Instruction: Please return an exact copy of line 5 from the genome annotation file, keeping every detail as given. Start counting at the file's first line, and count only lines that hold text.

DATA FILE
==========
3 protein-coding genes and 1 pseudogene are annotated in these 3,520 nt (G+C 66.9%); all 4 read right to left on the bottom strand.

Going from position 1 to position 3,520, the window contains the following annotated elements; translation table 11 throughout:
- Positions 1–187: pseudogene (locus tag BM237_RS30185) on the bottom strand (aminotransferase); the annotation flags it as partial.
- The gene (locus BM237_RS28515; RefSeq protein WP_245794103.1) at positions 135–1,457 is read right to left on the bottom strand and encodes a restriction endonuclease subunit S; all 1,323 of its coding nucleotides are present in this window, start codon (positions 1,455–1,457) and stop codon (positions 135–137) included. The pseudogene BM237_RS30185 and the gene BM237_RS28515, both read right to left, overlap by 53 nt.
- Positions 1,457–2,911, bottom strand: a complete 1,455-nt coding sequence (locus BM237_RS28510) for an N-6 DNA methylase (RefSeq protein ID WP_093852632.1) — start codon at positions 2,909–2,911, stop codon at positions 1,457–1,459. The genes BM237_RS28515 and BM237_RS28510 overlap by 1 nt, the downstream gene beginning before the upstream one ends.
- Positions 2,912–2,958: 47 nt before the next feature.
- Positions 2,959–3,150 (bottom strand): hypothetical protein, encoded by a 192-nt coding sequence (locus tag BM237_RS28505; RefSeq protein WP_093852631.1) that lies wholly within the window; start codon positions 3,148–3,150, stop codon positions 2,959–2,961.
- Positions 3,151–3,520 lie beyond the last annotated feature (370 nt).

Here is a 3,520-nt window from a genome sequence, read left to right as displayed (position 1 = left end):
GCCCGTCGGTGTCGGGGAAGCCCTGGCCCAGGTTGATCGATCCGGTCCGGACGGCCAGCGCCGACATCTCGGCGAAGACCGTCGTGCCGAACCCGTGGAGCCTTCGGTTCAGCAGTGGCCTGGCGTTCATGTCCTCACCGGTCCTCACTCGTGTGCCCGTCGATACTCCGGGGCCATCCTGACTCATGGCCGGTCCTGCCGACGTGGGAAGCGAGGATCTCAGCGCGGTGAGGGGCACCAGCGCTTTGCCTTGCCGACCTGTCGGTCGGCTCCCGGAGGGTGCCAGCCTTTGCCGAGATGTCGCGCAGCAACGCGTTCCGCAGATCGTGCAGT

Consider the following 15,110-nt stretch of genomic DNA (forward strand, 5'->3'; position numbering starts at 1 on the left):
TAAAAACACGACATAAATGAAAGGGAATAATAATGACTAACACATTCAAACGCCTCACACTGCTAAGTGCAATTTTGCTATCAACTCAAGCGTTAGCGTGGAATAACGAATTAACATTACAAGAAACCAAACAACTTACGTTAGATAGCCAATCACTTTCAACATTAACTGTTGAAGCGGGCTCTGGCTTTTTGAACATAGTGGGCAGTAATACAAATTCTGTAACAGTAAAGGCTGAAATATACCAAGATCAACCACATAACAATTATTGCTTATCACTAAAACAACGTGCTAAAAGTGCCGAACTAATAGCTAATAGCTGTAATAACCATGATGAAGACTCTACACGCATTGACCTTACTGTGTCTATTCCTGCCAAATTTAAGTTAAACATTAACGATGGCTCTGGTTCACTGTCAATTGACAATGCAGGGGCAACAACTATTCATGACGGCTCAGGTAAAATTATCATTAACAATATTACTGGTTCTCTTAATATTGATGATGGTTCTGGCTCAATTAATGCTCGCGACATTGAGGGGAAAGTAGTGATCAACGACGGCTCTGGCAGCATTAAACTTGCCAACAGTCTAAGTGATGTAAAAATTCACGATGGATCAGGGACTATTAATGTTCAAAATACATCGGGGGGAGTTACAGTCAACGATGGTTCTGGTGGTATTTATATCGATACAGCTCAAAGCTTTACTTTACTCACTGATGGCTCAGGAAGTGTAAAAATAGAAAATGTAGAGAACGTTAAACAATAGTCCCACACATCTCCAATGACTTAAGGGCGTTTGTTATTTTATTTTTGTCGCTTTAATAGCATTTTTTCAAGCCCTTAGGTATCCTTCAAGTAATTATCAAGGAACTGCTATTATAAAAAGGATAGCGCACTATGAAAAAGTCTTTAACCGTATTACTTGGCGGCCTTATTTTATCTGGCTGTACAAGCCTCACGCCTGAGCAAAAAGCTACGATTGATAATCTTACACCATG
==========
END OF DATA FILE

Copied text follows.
- Positions 1,457–2,911, bottom strand: a complete 1,455-nt coding sequence (locus BM237_RS28510) for an N-6 DNA methylase (RefSeq protein ID WP_093852632.1) — start codon at positions 2,909–2,911, stop codon at positions 1,457–1,459. The genes BM237_RS28515 and BM237_RS28510 overlap by 1 nt, the downstream gene beginning before the upstream one ends.